Professors link teaching, real-world experience

By

Mary Beth Faller

Three of Arizona State University’s top professors have been recognized for combining their passion for teaching with engagement with the larger world in ways that help ASU students become master learners.

Those three have been named President’s Professors for 2016: Mark Henderson, professor in the Ira A. Fulton Schools of Engineering; Matthias Kawski, professor in the School of Mathematical and Statistical Sciences in the College of Liberal Arts and Sciences; and Mary Bates Neubauer, professor in the School of Art in the Herberger Institute for Design and the Arts.

President’s Professors are faculty who have made significant contributions to undergraduate education at ASU. Awardees are chosen based on mastery of subject matter; enthusiasm and innovation in the learning and teaching process; ability to engage students within and outside the classroom; ability to inspire independent and original thinking in students and to stimulate students to do creative work; innovation in course and curriculum design; and scholarly contributions.

“Each of this year’s President’s Professors is an excellent example of what makes ASU one of the world’s leading universities,” said ASU President Michael M. Crow.

“Mark, Matthias and Mary are brilliant and engaging teachers at the top of their fields who convey their intellectual curiosity to their students in unique and innovative ways. We are lucky to have them here.”

The three 2016 winners were nominated by their departments last summer, and all three expressed shock when they found out earlier this month that they had received the honor.

“I’m totally humbled and honored because I know other President’s Professors whom I look up to, and to even be considered in the same category with them is a huge honor,” Henderson said.

Here’s a look at three of ASU’s top faculty members:

Mark Henderson

Henderson, a professor of mechanical engineering at the Polytechnic campus, also is an associate dean at Barrett, the Honors College, and is the co-founder and director of GlobalResolve, a social entrepreneurship program.

On GlobalResolve: The initiative began in 2005 when some faculty members were chatting over coffee. “We thought we could come up with a good vehicle for students to give back, like service learning, and as a way to provide some expertise in the developing world," said Henderson, who co-founded GlobalResolve with Brad Rogers, an associate professor of engineering at Poly.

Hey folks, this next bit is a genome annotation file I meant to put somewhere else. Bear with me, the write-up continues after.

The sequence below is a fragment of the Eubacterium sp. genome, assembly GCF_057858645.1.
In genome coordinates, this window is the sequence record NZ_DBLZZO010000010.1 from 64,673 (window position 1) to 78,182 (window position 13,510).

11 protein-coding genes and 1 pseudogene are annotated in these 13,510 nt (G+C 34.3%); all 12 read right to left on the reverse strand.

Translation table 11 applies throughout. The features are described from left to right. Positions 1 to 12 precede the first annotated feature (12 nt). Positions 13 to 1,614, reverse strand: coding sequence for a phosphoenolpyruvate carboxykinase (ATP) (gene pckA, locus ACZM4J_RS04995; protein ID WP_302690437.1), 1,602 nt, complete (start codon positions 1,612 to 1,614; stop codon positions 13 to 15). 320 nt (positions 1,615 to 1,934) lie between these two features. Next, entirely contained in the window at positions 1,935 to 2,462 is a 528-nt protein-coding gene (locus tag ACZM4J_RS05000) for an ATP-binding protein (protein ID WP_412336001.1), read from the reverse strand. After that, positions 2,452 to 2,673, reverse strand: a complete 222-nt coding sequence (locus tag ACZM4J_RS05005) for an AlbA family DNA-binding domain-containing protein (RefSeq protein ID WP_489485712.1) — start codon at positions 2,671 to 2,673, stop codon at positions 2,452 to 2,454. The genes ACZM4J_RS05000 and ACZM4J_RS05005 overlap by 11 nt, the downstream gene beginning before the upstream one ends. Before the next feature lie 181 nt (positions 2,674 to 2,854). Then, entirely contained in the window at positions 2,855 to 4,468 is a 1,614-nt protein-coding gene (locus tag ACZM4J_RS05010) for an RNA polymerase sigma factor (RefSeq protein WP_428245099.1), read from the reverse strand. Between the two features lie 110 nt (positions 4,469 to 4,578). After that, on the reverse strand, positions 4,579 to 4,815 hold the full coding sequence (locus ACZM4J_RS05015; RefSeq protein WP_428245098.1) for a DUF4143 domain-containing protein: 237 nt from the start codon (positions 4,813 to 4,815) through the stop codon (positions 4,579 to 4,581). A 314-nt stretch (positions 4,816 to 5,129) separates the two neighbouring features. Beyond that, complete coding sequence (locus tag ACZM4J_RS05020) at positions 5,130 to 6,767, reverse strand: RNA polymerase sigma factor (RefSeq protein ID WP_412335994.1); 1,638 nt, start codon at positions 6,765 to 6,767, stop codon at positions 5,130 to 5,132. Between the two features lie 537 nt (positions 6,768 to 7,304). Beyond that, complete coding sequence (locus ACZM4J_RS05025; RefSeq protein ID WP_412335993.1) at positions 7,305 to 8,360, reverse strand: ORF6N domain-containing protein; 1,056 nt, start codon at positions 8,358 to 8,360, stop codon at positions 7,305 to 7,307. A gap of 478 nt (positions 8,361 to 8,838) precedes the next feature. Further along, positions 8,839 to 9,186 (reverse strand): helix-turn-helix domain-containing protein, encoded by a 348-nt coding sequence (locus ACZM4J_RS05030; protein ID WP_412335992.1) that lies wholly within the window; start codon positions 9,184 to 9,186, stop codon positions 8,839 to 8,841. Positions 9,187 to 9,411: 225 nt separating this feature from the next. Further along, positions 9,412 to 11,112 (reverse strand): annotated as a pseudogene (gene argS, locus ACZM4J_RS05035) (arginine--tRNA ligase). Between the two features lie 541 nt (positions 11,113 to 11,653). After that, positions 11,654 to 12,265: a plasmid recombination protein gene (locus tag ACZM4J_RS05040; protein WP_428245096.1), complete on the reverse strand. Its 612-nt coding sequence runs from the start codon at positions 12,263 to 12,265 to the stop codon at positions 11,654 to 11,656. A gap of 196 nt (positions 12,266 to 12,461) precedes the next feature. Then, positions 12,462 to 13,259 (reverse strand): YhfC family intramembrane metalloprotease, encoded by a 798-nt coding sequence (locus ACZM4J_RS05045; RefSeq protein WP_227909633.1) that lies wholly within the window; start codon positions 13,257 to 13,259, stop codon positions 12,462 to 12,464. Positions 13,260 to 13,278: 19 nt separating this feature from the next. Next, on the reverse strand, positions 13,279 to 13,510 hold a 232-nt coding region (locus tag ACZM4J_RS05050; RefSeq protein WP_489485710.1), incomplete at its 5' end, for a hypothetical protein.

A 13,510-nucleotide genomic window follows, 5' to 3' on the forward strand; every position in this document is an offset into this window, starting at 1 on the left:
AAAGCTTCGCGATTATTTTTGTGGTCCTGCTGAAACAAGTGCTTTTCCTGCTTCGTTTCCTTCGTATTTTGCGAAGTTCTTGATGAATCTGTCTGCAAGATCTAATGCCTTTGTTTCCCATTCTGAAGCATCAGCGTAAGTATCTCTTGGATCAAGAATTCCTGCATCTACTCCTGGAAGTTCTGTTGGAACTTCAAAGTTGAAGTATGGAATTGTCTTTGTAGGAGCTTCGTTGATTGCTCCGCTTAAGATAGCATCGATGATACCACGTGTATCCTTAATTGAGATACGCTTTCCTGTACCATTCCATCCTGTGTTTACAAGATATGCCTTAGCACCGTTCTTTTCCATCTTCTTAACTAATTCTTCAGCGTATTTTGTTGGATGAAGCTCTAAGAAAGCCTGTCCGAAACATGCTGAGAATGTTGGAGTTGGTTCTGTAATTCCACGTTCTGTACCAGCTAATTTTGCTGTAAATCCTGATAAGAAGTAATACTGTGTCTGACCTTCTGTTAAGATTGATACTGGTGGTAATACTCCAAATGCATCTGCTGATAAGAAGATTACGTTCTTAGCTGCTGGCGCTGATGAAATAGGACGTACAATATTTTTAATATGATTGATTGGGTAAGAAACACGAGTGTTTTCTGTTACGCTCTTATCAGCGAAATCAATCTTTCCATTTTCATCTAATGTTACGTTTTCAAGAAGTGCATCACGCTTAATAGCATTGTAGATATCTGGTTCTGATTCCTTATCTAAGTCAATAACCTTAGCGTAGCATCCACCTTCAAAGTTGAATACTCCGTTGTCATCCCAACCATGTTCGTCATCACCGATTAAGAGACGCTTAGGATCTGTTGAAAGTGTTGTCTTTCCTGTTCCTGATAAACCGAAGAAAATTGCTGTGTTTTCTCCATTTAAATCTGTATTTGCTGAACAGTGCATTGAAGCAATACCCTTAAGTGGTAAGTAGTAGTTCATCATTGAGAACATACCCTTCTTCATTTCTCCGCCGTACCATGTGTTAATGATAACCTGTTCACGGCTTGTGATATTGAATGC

In 2006, Henderson went to Ghana and met with village leaders to find out what they needed. “When you say, ‘I’m from ASU and I’m here to help,’ it’s an emotional and social commitment. I came back, we got students involved and we took off.”


Mark Henderson was a co-founder of GlobalResolve, a social entrepreneurship initiative, and visited Ghana in 2006.

Since then students have gone to Peru and Costa Rica and will travel to Mexico this fall and Nepal next year. GlobalResolve works on projects in water, sanitation, energy, agriculture, health and education. Although Henderson’s students are engineers, the approach is interdisciplinary. “You need to consider politics, the economy, the language, the culture, all of that. If we just provided a very efficient cookstove without thinking about what they eat and who does the cooking, it’s a failure.”

On teaching: “My favorite part is working informally with the student teams.

“Our engineering program at Poly is project-based. It’s so fun to watch the lightbulbs turn on when the students get some cool ideas.”

On students today: “The tone of the 1960s was, ‘Hey, we can offer the world some help.’ Then in the 1980s, there was an emphasis on being a ‘yuppie’ and every student wanted to graduate and get a ‘Beemer.’ I think we’re moving back to into that altruistic passion I’ve seen in some past generations. It’s great to see the students get excited about giving back.”

On ASU: “I appreciate that ASU recognizes how important undergraduate teaching is, because that’s what a lot of us are here for.”

Matthias Kawski

Kawski, an expert in differential geometry and control theory, is the founder of Math Circles at ASU's Tempe campus, in which high schoolers can work on challenging math problems with university mathematicians.

On Math Circles: “We’re working with kids who can’t get enough math in school or want to do fun math. I hear from parents all the time that their students need more math. I see it as a teaching laboratory where we have fun.”